Drivers who don’t like to drive rarely understand the mindset of drivers who like to drive. If you’re in the latter category, negotiating a winding country road, a haul through a mountainous state or barrelling across a desert are welcomed joys.
But even for passionate drivers, the joys of driving can be further appreciated in comfort and perhaps even with improved health.
Professional drivers wear specially designed shoes for comfort and to improve response sensitivity while shifting, accelerating and braking. So why shouldn’t the rest of us?
Several recreation and casual wear shoe manufacturers have increased their lineups of lightweight, comfortable shoes. Superfeet shoes weren’t designed specifically for driving. But they’re fancied by drivers who appreciate minimalist, versatile Stuart.
Superfeet has been making insoles for other companies’ shoes for 40 years. But the company launched its shoe line earlier this year including The Stuart. It has a cork insole and leather and mesh exterior. They’re ideal for anyone on their feet for hours at work or who drives for long stretches.
The benefits of wearing compression (therapeutic) socks, including preventing chronic venous insufficiency (CVI) are well-known in varied occupations — nurses to firefighters, teachers, long-haul drivers and frequent fliers.
A friend recently said if they were still called “support hose” he wouldn’t wear compression socks. But as a photographer who stands and kneels during long work days and often flies to far-flung countries, form-fitting socks have him helped alleviate swelling and circulation issues that could have ended his career.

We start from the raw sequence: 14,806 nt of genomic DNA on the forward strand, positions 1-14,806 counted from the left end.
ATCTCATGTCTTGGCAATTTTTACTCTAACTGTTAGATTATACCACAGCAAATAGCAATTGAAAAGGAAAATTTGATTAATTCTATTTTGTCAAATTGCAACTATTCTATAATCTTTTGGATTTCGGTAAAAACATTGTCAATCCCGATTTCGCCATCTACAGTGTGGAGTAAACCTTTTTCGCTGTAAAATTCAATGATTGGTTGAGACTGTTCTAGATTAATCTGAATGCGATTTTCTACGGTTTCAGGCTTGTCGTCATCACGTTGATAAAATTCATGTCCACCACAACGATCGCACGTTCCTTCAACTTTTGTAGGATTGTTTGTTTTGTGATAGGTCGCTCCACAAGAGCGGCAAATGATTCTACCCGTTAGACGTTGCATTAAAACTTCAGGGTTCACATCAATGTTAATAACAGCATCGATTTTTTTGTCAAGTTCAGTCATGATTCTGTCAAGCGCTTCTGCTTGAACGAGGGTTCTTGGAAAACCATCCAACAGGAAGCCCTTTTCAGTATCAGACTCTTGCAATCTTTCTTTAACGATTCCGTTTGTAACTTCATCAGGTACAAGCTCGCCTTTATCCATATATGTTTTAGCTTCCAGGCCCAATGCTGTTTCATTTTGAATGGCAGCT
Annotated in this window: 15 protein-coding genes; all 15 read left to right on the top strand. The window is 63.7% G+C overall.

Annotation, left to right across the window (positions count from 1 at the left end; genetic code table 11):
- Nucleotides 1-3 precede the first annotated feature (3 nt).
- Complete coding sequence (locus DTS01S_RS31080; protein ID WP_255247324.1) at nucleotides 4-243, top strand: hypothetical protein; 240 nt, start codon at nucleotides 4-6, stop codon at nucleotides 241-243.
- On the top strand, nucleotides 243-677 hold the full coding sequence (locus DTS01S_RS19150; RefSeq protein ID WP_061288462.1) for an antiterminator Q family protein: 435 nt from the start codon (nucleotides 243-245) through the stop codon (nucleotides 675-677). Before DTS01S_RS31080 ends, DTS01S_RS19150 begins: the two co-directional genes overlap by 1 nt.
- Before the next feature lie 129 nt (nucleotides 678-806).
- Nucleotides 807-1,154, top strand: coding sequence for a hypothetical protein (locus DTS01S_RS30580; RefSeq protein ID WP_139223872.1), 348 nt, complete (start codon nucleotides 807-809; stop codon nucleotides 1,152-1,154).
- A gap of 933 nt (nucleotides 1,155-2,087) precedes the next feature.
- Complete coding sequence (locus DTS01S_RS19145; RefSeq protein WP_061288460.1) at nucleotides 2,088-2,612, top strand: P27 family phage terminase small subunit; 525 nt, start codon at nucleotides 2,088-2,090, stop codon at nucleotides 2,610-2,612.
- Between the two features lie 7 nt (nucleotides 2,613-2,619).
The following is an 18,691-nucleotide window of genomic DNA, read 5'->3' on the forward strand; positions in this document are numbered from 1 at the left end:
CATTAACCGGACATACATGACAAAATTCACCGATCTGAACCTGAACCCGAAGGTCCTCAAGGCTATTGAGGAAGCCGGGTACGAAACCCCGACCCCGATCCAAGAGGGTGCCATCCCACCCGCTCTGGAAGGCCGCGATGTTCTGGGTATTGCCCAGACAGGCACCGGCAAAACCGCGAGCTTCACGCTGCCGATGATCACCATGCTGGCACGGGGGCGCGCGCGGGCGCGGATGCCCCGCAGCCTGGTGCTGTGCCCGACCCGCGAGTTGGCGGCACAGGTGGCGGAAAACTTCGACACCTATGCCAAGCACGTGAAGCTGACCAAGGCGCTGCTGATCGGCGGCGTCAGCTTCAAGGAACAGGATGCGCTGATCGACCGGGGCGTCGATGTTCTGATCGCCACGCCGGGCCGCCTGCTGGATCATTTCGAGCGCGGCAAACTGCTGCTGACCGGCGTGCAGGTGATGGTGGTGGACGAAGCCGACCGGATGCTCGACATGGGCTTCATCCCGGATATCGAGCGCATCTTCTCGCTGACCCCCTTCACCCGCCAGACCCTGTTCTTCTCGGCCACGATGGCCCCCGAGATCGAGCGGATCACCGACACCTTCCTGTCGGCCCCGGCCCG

Sockwell describes its brand as therapeutic socks. With its vast array of styles and colors for men and women, the company’s socks are far removed traditions of support hose.
“We’ve reinvented the therapeutic sock,” the company’s website reads. “Our collection offers a variety of solutions including graduated compression, plantar fasciitis relief, bunion relief, relaxed fit/diabetic friendly, sport compression and everyday essentials.”
Making a fashion statement isn’t a good reason to buy sunglasses. Shades with top optics, eye-protecting features like polarization and photochromic (transition) technology, prescriptions — and good looks — is a better way.
Serengeti uses borosilicate (improvement shock resist) optical glass by Corning. It’s the glass used in smartphones. Drivers and pilots are as concerned about their vision as anyone and they’re partial to Serengeti.
The Italian manufacturer adds Spectral Control and Polarization to its glasses. Spectral Control manages wavelengths, so haze and glare are reduced. Blue light is also filtered out to reduce eye fatigue.
Polarization reduces glare on glass, water and snow surfaces and from flat surfaces — car hoods to road surfaces. Serengeti sunglasses are available in prescriptions from +6.00 to -8.00 and in tints from 555nm blue to snow-friendly Sedona.
Belts never seem to fit properly. The buckle is too big. The holes aren’t in the right places. The belt doesn’t rest on your waist properly. Additionally, while driving the buckle and belt can pinch.
Arcade Belts makes pain-free belts. Constructed from stretchy webbing that creates a comfortable, body-hugging, Arcade also include a streamlined plastic clasp that replaces a buckle. It attaches and detaches simply and rests on a wearer’s waist with about the same thickness as the belt. Arcade belts are available in dozens of single-color and multi-patterned designs.
Do it yourself mechanics and airline travelers should also take note. With Arcade Belts flush clasp design, scratching a vehicle you’re working isn’t likely to occur. The belts can also go through TSA airport security checks without issue.
Products featured in this review available on Amazon.com: